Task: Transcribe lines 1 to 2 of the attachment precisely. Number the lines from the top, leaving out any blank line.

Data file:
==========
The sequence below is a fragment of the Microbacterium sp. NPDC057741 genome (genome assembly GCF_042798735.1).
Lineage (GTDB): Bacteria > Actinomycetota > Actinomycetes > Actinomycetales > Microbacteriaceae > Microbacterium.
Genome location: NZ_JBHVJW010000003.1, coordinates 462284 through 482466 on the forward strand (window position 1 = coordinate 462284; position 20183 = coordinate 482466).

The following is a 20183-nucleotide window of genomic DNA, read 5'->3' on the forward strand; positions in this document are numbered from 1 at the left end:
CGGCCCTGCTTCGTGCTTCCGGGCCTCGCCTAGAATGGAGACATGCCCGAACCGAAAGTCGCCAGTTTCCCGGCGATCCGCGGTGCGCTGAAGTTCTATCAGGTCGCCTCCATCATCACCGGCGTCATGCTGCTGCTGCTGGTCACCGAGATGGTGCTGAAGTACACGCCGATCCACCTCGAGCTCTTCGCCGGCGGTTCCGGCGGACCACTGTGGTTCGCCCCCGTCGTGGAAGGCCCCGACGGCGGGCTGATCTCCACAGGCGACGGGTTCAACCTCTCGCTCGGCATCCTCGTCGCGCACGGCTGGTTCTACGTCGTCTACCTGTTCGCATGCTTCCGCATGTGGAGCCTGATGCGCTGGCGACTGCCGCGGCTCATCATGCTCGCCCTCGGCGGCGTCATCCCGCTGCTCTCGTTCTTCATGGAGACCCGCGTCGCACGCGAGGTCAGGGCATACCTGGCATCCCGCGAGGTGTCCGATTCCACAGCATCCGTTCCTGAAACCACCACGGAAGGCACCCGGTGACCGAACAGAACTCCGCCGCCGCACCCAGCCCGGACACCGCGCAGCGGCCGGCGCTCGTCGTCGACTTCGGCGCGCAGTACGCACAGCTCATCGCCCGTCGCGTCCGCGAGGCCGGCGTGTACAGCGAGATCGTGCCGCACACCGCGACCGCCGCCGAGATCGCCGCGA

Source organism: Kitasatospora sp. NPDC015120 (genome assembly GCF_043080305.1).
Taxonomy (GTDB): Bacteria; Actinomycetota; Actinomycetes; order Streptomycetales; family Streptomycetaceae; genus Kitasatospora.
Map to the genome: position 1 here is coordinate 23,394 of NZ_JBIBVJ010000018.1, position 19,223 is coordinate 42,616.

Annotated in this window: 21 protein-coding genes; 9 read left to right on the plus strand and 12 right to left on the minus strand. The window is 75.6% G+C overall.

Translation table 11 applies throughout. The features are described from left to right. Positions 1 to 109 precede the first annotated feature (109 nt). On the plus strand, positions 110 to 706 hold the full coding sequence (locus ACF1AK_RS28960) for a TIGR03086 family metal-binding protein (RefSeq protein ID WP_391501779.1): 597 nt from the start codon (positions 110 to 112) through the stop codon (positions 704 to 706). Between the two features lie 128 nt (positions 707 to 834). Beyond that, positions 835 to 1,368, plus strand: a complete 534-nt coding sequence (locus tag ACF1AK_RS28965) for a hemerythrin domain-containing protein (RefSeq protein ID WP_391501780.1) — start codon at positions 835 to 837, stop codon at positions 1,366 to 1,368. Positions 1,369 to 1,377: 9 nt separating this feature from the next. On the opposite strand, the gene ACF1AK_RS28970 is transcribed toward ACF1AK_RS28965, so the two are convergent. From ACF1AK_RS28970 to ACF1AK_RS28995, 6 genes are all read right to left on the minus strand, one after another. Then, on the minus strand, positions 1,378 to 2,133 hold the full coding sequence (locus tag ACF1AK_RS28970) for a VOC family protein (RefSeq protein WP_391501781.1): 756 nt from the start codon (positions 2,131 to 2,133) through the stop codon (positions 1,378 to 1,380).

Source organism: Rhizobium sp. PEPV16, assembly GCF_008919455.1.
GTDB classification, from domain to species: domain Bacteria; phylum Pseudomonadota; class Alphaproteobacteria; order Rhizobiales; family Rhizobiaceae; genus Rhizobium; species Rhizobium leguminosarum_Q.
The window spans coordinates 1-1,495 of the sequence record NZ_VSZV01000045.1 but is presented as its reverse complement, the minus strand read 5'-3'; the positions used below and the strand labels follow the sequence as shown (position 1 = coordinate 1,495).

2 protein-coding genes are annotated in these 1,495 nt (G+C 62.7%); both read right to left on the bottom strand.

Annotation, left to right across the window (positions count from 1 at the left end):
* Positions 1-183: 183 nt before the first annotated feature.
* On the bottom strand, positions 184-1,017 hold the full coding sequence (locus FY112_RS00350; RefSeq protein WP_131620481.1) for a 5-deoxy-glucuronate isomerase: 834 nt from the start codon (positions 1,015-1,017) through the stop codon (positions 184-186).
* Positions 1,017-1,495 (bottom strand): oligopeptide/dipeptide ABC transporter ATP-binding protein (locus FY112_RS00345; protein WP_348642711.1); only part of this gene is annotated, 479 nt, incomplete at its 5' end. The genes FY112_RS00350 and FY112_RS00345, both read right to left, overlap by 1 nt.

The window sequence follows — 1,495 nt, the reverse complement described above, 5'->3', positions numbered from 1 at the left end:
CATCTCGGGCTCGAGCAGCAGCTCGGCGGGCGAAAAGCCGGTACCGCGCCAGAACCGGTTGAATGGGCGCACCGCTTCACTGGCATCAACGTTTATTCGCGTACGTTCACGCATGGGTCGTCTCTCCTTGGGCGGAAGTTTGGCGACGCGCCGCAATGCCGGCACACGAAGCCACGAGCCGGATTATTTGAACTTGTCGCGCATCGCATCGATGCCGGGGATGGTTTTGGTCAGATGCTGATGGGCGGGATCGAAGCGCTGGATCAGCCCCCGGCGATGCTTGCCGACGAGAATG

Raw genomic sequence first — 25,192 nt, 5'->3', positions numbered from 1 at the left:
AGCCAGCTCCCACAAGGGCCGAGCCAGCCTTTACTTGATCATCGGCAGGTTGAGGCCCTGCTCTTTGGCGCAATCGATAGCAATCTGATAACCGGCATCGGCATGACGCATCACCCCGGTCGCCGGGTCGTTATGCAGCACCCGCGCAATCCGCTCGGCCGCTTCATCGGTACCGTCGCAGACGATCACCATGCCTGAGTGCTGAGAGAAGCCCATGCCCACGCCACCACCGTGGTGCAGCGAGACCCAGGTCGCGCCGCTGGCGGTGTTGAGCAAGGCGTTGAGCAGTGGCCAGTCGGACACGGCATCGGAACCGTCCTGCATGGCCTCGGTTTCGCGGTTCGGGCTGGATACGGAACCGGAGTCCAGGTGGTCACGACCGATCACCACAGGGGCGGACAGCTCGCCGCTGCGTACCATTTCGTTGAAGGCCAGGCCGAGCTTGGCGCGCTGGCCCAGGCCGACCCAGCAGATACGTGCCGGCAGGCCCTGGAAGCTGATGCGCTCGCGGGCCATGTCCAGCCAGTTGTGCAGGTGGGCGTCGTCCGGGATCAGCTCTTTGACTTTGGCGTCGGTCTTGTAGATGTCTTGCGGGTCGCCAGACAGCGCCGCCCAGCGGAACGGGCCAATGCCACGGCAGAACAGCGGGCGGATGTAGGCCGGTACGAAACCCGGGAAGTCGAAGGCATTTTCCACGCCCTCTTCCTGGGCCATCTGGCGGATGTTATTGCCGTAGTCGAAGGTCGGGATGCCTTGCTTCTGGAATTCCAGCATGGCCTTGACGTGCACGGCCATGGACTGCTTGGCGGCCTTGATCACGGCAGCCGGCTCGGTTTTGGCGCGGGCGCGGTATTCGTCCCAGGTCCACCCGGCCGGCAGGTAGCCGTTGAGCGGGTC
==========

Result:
The sequence below is a fragment of the Microbacterium sp. NPDC057741 genome (genome assembly GCF_042798735.1).
Lineage (GTDB): Bacteria > Actinomycetota > Actinomycetes > Actinomycetales > Microbacteriaceae > Microbacterium.